If you can hear voices and understand some words but not others, or you can’t differentiate between a person’s voice and surrounding noise, your hearing problem could be in your ear’s ability to conduct sound or in your brain’s ability to process signals, or both.
Brain function, age, overall health, and the genetic makeup of your ear all contribute to your ability to process sound. If you have the frustrating experience of hearing a person’s voice but not processing or understanding what that person is saying you may be experiencing one or more of the following types of hearing loss.
Conductive Hearing Loss
You may be experiencing conductive hearing loss if you have to repeatedly swallow and tug on your ears while saying with growing irritation “There’s something in my ear”. Issues with the outer and middle ear like fluid in the ear, earwax buildup, ear infections, or eardrum damage all diminish the ear’s ability to conduct sound to the brain. You might still be capable of hearing some people with louder voices while only partly hearing people with lower voices depending on the severity of your hearing loss.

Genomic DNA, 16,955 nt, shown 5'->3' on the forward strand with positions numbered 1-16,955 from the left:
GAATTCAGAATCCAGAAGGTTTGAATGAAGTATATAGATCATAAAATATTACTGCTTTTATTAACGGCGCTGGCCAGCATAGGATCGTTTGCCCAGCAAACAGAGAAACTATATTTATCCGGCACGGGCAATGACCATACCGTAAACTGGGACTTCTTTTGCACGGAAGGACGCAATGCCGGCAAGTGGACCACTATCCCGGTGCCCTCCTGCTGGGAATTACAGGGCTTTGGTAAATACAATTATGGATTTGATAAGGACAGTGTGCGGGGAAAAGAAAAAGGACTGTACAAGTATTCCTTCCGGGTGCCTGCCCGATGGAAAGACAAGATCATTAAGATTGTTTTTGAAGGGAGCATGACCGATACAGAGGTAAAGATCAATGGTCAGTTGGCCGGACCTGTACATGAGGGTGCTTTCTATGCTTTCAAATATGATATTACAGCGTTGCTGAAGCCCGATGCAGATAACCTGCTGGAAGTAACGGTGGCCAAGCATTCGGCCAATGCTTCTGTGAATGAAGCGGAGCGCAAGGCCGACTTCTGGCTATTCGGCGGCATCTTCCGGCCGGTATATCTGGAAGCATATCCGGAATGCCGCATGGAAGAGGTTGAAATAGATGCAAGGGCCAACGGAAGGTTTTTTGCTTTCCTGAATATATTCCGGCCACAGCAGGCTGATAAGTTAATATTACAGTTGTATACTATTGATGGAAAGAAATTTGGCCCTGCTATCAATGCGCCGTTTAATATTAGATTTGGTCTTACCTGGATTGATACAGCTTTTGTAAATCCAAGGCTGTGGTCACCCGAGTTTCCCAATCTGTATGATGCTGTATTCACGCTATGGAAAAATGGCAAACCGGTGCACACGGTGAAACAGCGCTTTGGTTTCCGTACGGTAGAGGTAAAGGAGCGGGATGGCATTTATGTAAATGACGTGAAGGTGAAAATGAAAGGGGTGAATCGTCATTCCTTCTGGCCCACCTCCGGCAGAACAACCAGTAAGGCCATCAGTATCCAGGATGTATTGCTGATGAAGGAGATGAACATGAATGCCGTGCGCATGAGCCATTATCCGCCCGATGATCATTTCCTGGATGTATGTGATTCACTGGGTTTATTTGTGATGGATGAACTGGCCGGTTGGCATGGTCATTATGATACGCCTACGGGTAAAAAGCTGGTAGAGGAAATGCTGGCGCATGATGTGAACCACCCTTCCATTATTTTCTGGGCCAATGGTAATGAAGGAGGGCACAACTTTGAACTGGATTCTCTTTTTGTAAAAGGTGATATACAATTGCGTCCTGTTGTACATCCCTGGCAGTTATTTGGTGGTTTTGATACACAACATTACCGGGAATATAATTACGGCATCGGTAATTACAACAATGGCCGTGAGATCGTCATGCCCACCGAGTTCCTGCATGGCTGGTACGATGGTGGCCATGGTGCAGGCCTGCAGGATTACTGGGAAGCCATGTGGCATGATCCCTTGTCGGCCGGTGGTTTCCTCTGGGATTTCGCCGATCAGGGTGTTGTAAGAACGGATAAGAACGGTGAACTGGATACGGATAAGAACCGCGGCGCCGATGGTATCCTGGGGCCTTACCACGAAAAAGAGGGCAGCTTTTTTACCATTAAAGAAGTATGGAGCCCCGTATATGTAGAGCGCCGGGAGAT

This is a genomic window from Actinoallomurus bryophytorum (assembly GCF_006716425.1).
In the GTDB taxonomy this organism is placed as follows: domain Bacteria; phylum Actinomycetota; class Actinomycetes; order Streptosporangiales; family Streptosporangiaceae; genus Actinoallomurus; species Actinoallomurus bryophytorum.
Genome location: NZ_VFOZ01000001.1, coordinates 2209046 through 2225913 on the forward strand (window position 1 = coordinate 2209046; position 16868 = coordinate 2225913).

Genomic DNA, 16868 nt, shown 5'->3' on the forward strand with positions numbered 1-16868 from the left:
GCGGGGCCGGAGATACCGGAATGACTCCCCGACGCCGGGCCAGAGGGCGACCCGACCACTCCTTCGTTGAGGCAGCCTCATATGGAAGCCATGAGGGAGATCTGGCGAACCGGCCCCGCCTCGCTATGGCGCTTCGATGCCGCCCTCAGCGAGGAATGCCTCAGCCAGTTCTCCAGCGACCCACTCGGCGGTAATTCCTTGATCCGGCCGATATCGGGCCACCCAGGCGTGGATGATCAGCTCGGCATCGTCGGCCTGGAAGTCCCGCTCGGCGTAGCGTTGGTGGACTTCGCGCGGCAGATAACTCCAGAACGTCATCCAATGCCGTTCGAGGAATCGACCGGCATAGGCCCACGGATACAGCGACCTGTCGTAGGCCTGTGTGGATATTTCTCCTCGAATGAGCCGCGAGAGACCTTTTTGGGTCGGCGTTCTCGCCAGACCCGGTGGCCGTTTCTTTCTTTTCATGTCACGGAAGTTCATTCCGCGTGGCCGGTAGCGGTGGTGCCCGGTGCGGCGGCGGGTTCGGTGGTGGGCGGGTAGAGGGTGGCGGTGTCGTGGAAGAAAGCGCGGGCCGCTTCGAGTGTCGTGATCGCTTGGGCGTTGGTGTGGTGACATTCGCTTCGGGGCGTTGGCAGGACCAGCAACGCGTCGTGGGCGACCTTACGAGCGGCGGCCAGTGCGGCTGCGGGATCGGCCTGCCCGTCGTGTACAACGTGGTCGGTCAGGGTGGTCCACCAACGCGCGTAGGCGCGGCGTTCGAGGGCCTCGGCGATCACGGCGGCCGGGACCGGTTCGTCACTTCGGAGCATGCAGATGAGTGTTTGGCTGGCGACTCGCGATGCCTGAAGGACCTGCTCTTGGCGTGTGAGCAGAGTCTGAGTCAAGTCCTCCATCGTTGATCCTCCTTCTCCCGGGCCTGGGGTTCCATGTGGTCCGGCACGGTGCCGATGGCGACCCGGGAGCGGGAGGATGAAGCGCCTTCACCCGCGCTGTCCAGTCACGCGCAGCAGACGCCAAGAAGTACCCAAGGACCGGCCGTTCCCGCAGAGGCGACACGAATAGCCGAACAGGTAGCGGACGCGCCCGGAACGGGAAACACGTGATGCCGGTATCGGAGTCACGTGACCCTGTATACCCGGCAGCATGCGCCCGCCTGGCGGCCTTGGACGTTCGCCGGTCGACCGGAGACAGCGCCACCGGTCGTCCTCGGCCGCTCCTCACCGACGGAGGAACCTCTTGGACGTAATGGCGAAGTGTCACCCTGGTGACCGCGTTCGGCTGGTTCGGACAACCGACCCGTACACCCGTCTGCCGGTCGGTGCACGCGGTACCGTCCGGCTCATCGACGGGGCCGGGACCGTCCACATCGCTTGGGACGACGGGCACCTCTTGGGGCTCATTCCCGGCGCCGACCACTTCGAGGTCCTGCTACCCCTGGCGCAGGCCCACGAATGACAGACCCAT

Sensorineural Hearing Loss
Unlike conductive hearing loss, which impacts the middle and outer ear, Sensorineural hearing loss affects the inner ear. Injury to the inner ear’s hair-like cells or the auditory nerve itself can stop sound signals from going to the brain. Voices might sound slurred or muddy to you, and sounds can sound as either too low or too high. You’re suffering with high frequency hearing loss, if you have a hard time hearing women and children’s voices or cannot distinguish voices from the background noise.